Feral cat & Trap-Neuter-Release (TNR) Resources
* Before you begin a TNR effort, first learn about TNR & how prepare, trap, alter, recover, and release a feral cat or cats. Also, learn to identify feral cats, established colonies, and what you can do to help. Check out Alley Cat Allies for detailed information & the FAQ's below, before contacting The Philly Kitty for assistance or placement.
Frequently Asked Questions about TNR & Feral Cats, courtesy of Alley Cat Allies
What is a feral cat? A feral cat is a cat who has either never had any contact with people or her contact with people has diminished over time. She is not socialized to people and survives on her own outdoors. Most feral cats are not likely to ever become lap cats or enjoy living indoors.
What is Trap-Neuter-Return (TNR)? Trap-Neuter-Return is the humane, effective approach for feral cats. Feral cats are humanely trapped, spayed or neutered, vaccinated, and eartipped (the universal symbol of a neutered and vaccinated cat), and then returned to their outdoor home. Socialized cats and kittens are adopted into homes. The colony’s population stabilizes—no more kittens! Trap-Neuter-Return improves their lives and their relations with the community: the behaviors and stresses associated with mating stop.
Why doesn't removing feral cats from an area work? Animal control’s traditional approach for feral cats—catching and killing—is endless and cruel, and it does not keep an area free of cats. Cats choose to reside in a location for two reasons: there is a food source (intended or not) and shelter. Because of a phenomenon called the vacuum effect, when cats are removed from a location, survivors of the catch and kill effort and new cats who have moved in breed to capacity. Cats have been living outside alongside people for 10,000 years—a fact that cannot be changed.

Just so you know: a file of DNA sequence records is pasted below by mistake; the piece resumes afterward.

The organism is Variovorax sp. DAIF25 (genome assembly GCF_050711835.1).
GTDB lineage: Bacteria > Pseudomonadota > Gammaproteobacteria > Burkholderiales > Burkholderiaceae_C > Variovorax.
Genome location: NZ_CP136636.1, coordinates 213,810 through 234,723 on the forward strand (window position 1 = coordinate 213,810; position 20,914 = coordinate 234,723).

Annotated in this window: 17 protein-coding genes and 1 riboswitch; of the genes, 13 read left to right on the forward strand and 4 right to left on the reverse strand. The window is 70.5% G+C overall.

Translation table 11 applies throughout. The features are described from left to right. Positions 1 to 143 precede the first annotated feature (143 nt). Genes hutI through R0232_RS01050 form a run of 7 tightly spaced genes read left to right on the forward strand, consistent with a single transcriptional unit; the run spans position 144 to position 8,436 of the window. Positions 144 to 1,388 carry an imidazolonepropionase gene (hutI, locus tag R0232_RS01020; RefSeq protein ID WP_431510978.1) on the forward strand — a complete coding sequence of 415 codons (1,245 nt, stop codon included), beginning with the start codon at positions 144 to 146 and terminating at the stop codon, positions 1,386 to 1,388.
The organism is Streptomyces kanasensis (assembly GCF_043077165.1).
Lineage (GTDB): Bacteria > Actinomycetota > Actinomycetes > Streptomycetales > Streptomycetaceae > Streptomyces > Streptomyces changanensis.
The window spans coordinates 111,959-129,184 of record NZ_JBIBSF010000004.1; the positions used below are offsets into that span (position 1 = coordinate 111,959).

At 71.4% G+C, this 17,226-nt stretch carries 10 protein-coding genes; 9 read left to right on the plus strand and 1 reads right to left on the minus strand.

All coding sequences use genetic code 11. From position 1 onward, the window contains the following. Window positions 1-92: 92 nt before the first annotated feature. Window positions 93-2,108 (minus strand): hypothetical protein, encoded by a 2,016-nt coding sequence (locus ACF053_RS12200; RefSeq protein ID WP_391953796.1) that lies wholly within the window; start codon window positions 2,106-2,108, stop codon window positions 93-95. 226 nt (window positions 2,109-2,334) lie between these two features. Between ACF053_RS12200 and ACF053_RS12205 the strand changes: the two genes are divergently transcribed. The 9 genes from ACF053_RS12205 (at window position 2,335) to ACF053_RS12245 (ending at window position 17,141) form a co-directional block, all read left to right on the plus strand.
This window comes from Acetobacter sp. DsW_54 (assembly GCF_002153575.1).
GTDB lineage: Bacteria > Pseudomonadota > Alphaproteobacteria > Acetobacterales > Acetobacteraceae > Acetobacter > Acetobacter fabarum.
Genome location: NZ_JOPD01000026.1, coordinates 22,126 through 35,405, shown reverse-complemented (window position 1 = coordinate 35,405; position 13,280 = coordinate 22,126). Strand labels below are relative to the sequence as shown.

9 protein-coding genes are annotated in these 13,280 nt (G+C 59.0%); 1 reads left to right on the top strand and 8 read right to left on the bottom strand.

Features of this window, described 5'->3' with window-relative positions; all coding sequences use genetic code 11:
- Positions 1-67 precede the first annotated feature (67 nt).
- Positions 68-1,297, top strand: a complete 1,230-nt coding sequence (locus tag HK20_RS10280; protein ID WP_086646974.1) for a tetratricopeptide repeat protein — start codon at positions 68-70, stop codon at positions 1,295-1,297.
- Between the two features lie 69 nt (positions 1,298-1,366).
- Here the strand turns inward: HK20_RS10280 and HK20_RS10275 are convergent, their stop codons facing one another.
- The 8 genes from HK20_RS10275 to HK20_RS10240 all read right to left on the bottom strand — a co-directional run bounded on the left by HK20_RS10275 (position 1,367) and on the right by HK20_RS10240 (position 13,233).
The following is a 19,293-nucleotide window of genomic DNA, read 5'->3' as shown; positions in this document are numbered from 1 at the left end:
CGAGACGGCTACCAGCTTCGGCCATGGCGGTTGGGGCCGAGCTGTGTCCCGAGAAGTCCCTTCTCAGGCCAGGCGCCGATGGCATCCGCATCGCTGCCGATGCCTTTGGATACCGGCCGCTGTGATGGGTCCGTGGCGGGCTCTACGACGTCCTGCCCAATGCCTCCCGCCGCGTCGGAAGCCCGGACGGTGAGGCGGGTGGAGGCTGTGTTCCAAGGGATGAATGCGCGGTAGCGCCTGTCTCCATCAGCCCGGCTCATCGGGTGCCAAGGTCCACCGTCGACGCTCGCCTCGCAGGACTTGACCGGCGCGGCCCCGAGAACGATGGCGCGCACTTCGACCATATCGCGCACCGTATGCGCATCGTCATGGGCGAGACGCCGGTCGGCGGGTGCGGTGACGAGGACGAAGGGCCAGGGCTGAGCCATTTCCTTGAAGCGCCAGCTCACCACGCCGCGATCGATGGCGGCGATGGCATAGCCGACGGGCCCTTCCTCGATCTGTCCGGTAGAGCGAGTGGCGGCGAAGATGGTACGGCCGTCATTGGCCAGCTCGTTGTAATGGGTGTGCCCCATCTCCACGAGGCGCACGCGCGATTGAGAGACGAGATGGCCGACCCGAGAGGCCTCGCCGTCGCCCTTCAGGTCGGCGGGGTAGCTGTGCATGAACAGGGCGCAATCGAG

I need to relocate a cat/colony. Should I do this? How do I do this?Relocating feral cats is not the “happy ending” many people may think it is. The truth is, it’s a complicated, risky, and time-consuming plan that rips frightened cats from their home—with no guarantee they will stay in the new location. In high-tension situations, calls to “just move the cats” are extremely common. It can be tempting to offer the opposition an option they will easily accept, like relocation. But remember that you are always working towards a solution that is in the best interest of the cats—and relocation is not. Because of the negative impacts on the cats, relocation should be your last option,something to be considered only after you have exhausted all other possibilities and you truly believe that the cats’ lives are in imminent danger if they remain where they are.